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"We should read to give our souls a chance to luxuriate."


~Henry Miller

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A Home at the End of the World

A Home at the End of the World - Michael Cunningham

Directly after I've finished the book:

THAT, my friends, is an excellent example of a literary fiction.

And it is not easy to rate the books of the genre.
They could be everything - from 2 to 5 stars.

Well, I have to decide between 4 or 5 in this specific case, but it won't be easier to write a review for it. The reason WHY I love literary fiction-it makes you not only feel, but think, think a lot.
Oh, yes, it can even detect our hidden individual talent for philosophy.

Now I'll go into my tub to think about...the fragility of life, the variety of love, the power of human bonding, the senseless of death, the significance of the moment and the solemnity of words...

I decided not to hide my review within the spoiler tags=>spoiler-free:
Michael Cunningham is an extraordinary story teller. I was drawn into this multifaceted journey across years and cities from the very first page. I re-read some lines again and again letting the words slowly grow on me before turning to the next page. The writing is rich and compelling. I highlighted the half of the book.

The author takes us through the lives of the three main characters- Bobby, Jonathan and Clare- their childhood, families, their loves, lives, dreams, disappointments, losses, small triumphs, big changes, ups and downs. The trio would find themselves becoming major parts of each others lives. The relationships between these three characters between the late 70s and the early 80s are the core of the story.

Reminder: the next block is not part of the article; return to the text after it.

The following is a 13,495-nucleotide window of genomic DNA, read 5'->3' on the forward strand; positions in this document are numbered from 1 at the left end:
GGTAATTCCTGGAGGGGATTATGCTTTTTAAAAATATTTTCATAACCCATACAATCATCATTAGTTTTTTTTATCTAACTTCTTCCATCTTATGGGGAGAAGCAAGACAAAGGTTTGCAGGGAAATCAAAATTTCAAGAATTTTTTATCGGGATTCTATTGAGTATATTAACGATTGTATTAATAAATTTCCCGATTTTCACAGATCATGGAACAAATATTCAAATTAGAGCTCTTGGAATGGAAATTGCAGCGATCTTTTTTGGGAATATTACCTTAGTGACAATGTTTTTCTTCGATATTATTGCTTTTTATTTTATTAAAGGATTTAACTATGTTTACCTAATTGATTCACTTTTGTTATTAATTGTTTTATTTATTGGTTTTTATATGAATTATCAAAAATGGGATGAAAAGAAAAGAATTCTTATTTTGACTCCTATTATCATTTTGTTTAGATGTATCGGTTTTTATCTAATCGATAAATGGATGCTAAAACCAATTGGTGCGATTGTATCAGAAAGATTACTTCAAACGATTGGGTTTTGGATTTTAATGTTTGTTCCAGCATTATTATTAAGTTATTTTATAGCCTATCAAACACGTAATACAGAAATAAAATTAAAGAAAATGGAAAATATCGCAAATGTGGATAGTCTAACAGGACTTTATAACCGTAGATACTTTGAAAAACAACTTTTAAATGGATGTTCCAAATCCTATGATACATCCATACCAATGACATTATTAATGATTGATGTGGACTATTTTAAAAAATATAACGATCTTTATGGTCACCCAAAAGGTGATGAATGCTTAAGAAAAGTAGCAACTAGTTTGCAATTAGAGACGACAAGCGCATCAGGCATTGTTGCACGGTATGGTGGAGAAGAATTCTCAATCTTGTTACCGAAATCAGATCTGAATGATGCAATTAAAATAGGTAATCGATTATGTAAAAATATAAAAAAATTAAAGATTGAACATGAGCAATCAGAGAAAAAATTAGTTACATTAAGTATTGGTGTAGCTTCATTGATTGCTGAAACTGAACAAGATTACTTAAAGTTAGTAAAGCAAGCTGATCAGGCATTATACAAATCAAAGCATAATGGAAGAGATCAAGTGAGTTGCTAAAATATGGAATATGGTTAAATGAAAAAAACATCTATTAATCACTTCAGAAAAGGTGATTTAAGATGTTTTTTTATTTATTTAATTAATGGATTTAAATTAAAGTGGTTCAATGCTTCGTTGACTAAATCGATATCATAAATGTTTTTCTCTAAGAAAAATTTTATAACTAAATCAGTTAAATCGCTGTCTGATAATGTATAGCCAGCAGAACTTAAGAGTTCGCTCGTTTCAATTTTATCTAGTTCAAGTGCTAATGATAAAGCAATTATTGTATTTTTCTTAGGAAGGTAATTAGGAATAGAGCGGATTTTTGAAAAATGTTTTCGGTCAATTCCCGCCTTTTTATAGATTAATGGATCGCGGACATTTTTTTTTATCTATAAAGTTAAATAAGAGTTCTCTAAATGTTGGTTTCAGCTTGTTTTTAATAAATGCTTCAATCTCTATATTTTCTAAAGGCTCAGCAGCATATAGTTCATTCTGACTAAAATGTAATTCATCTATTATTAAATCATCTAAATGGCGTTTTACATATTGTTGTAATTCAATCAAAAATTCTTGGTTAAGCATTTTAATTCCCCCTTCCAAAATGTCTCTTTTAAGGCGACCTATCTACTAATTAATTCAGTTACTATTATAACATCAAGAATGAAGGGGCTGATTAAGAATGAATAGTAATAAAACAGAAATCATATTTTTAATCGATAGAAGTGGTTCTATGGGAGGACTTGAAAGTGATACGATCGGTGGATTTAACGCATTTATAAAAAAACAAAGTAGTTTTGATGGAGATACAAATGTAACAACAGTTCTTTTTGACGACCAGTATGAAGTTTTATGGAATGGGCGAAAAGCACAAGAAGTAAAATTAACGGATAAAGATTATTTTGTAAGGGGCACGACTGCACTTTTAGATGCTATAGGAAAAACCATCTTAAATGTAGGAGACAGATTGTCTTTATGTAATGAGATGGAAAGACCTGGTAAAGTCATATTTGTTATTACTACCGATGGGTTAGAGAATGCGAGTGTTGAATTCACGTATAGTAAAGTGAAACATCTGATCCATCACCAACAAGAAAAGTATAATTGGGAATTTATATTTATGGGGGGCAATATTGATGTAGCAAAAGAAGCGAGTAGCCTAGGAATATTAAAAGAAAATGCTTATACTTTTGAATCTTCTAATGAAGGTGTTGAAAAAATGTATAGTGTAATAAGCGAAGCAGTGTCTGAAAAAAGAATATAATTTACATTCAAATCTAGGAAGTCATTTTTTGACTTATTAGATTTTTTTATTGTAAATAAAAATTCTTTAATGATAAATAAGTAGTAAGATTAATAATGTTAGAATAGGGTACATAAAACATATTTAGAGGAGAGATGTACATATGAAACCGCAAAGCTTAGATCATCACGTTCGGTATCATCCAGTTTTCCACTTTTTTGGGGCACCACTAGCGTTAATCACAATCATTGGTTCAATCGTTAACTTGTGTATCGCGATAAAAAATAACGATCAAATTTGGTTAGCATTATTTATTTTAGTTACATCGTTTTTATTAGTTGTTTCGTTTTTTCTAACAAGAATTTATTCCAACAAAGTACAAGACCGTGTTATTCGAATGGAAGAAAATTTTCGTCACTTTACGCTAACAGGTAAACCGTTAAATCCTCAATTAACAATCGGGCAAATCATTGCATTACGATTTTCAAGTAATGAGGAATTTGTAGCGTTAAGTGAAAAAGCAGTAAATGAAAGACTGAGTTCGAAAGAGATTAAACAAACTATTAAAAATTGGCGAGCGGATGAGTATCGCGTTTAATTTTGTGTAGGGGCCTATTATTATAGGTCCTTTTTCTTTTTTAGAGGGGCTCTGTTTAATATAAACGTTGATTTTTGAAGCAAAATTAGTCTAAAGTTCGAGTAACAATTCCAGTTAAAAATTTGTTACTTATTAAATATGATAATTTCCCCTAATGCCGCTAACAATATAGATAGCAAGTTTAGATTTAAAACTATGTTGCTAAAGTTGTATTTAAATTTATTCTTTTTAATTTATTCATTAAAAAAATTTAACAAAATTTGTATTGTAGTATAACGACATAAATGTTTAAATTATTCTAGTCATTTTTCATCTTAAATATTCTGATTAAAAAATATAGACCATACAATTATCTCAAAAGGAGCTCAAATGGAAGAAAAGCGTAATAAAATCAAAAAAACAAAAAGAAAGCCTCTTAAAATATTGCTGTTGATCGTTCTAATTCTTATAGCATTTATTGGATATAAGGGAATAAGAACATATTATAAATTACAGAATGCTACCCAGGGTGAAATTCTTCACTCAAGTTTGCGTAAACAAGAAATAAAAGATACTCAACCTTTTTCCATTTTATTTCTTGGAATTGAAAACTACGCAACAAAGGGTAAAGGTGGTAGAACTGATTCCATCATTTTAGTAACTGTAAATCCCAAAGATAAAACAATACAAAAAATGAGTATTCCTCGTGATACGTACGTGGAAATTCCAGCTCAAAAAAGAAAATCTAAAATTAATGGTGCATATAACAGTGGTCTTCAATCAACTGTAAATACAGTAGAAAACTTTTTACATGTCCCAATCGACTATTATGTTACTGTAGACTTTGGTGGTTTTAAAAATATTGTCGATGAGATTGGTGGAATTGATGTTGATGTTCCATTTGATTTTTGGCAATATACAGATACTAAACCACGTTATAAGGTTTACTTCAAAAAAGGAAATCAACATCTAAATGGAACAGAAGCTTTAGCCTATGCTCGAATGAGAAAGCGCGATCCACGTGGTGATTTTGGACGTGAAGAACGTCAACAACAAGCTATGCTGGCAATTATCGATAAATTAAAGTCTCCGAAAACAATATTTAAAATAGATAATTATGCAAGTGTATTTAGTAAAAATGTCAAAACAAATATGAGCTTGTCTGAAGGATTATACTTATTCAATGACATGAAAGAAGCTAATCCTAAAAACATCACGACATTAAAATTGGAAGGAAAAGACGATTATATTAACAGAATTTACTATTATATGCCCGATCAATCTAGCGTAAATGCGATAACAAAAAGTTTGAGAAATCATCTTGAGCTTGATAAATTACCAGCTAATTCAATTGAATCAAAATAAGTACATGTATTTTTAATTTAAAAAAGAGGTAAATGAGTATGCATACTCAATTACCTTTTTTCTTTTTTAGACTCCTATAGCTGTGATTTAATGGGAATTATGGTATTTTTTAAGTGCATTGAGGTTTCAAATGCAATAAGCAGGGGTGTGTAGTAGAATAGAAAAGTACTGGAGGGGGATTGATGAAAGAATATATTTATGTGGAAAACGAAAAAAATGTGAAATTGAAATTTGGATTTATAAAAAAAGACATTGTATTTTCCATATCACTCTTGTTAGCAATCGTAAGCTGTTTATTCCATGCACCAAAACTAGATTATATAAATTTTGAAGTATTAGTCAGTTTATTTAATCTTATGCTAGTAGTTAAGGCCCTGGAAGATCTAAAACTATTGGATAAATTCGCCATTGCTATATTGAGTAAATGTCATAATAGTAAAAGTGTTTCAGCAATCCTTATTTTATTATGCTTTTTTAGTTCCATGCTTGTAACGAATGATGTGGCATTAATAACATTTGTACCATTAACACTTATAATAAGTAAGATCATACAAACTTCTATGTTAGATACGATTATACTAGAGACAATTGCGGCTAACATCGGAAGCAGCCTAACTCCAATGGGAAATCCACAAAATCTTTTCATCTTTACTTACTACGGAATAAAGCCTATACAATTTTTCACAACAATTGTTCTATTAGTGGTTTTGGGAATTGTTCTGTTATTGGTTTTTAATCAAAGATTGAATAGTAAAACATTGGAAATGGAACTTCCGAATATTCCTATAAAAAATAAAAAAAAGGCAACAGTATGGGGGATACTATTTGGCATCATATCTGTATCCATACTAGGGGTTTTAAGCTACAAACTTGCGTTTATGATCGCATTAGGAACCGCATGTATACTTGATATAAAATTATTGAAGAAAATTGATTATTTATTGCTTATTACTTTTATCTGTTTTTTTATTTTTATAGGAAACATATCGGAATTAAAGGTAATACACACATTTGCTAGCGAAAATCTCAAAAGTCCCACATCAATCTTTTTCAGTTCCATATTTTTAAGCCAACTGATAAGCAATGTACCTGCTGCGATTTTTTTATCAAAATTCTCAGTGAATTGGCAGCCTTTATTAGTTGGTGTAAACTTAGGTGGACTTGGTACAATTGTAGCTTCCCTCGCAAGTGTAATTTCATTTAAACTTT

This book is about friendship and family bond. And it is about love, that is so different in all its facets and appearances.
There is no rules for love, it is genderless and ageless, and timeless.

And because all my dear friends wanted to know if there is a HEA:
It is a very realistic ending, full of hope and mererly present and at the same it is an open ending - Michael Cunningham trusts his readers to draw the right conclusions about his characters - and this ending is melancholic, poignant and simply BEAUTIFUL.

My only complaint, a very tiny one - the multiple first person's POV. I would have given it 5 stars if not every character had his own first person's POV. In spite of the fact that this kind of telling is my favourite, I think the book was a bit overloaded with it. As the result -all these different POVs sounded very similar at the end.
It was always ONLY the voice of Michael Cunningham behind.

Highly recommended!

P.S. I'd like to thank Nick for a nice exchange of opinions about the book. It is this kind of books you NEED to talk about while/after reading it. It is a kind of book you shouldn't read alone.
It is why I love my GR friends so much.